NCA participated in this year's Population and Development Commission both through the official Norwegian delegation and through the delegation to ACT. NCA's Senior Advisor for Health, Haldis Kårstad, was a member of the Norwegian delegation and the ACT delegation.
In addition, NCA organised and co-hosted a side event called "Between Taboos and Freedom: Religion, Rights and Reproductive Justice ". Haldis Kårstad, Senior advisor health. Photo: Stephen John Mallon.
Every spring, representatives from UN member states and a number of civil society organizations gather in New York for the UN Commission on Population and Development (CPD). This year's commission was the 56th in a row, and the theme was education. This includes sexuality education, and it was shown that this would be the crux of the controversy at this year's commission. One of the main objectives of the Commission is for the countries of the world to reach agreement on key standards for population and development, and on how to follow up the program of action agreed by member states at the International Conference on Population and Development in Cairo (ICPD) in 1994.
The Cairo Conference is seen as the start of the commitment to sexual and reproductive health and rights (SRHR) in the UN, with agreement on key issues within NCA's subject areas.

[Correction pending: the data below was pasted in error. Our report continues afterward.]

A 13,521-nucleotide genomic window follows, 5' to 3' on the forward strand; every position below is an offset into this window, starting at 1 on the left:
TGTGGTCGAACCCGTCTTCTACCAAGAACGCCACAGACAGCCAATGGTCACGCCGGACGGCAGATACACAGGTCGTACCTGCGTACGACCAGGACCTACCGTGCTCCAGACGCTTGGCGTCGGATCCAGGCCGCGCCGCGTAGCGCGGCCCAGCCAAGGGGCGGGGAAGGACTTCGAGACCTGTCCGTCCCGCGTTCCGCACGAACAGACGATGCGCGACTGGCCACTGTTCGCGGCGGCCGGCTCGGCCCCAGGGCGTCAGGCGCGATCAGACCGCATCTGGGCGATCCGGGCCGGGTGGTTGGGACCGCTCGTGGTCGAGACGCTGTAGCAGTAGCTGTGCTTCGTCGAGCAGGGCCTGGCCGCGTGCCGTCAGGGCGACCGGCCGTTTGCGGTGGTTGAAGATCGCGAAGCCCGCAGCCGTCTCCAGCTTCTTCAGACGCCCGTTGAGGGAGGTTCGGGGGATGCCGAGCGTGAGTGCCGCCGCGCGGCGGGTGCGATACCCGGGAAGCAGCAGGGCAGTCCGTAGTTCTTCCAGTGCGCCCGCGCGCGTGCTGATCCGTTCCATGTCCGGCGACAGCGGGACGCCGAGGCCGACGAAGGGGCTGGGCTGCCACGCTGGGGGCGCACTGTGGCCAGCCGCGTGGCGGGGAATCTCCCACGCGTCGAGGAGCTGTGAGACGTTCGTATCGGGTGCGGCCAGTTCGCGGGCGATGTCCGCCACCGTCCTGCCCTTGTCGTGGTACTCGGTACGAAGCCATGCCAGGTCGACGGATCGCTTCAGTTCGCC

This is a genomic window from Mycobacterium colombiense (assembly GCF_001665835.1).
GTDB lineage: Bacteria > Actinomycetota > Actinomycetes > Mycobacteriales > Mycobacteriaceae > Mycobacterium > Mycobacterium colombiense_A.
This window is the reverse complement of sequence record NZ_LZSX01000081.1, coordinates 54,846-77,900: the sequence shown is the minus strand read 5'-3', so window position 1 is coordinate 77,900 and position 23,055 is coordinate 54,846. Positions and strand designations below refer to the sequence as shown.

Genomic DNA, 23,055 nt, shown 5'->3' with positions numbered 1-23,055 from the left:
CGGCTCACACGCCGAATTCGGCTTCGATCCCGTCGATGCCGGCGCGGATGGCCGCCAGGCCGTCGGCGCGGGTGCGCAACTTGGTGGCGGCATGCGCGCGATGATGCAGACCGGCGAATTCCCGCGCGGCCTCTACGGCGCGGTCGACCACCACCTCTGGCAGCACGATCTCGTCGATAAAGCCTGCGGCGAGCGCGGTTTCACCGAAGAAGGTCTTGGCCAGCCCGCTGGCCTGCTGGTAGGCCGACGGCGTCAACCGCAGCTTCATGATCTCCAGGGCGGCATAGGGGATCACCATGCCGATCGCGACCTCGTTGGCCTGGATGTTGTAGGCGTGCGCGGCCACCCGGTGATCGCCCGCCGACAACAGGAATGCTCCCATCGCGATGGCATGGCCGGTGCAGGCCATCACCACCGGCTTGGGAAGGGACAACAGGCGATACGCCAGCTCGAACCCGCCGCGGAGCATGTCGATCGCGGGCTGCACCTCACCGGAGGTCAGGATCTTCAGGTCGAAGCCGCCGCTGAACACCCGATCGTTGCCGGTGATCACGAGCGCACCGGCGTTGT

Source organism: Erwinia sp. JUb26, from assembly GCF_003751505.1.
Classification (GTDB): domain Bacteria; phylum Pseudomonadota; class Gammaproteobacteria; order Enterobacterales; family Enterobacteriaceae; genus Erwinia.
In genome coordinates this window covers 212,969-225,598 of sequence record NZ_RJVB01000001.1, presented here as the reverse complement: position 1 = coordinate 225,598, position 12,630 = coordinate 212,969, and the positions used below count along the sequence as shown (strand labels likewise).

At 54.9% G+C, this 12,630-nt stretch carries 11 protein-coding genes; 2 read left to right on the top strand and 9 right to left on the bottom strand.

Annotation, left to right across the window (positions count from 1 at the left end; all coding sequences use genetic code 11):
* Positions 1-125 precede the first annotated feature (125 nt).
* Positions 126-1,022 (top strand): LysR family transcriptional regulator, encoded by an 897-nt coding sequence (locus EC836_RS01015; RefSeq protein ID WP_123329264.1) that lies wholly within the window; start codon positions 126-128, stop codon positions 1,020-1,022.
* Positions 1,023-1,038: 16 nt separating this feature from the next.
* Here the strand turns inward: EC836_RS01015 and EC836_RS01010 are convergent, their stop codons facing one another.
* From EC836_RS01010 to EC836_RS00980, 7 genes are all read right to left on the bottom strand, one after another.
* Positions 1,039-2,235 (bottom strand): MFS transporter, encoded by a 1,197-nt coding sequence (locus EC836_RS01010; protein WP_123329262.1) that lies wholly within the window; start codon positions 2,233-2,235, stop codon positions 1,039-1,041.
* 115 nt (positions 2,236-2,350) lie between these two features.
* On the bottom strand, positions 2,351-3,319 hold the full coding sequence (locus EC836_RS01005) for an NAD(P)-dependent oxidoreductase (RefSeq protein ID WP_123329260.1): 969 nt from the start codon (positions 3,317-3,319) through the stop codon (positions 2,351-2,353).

Photo: Stephen John Mallon.
On the 11th of April the side event NCA where organizing and co-hosting took place inside the UN headquarters. See link to the event here. We had an impressive list of participants in the panel of the event:
The event was very well received, and we were one of the most attended events during CDP 56. There was naturally a lot of attention attached to the fact that we had got the director from UNFPA to our event and also as one of the co-sponsors. Dr.Kanem was very direct and personal in her speech. She said that religious advocates and leaders need to help UNFPA to have a more open dialogue about human sexuality and equality within communities. UNFPA is proud of working with faith-based communities, she said, referring to the MOU UNFPA has with the ACT.
State Secretary Sandkjær said in her speech that she had been at CDP in 1994 as a youth delegate for the World Council of Churches. She argued that religious leaders have a tremendous influence when it comes to achieving the rights of women and girls. She said the Norwegian government is a strong defender of CSE and SRHR.
Paula Sanchez-Mejorada of Catholics for Rights to Decide recalled that religious leaders were not a homogenous group and that they worked with FBO's who were more progressive and who questioned harmful norms and customs that promote discrimination. They work with non-patriarchal and feminist theologians to promote new narratives.
The director of ACT, Rudelmar, emphasized in his speech that religious actors and networks are interconnected and can be changemakers. He said those of us who work at ACT are breaking the silence and breaking down silos. We are strong advocates for reproductive justice, and he urged everyone to join us on this journey.
Photo: Stephen John Mallon.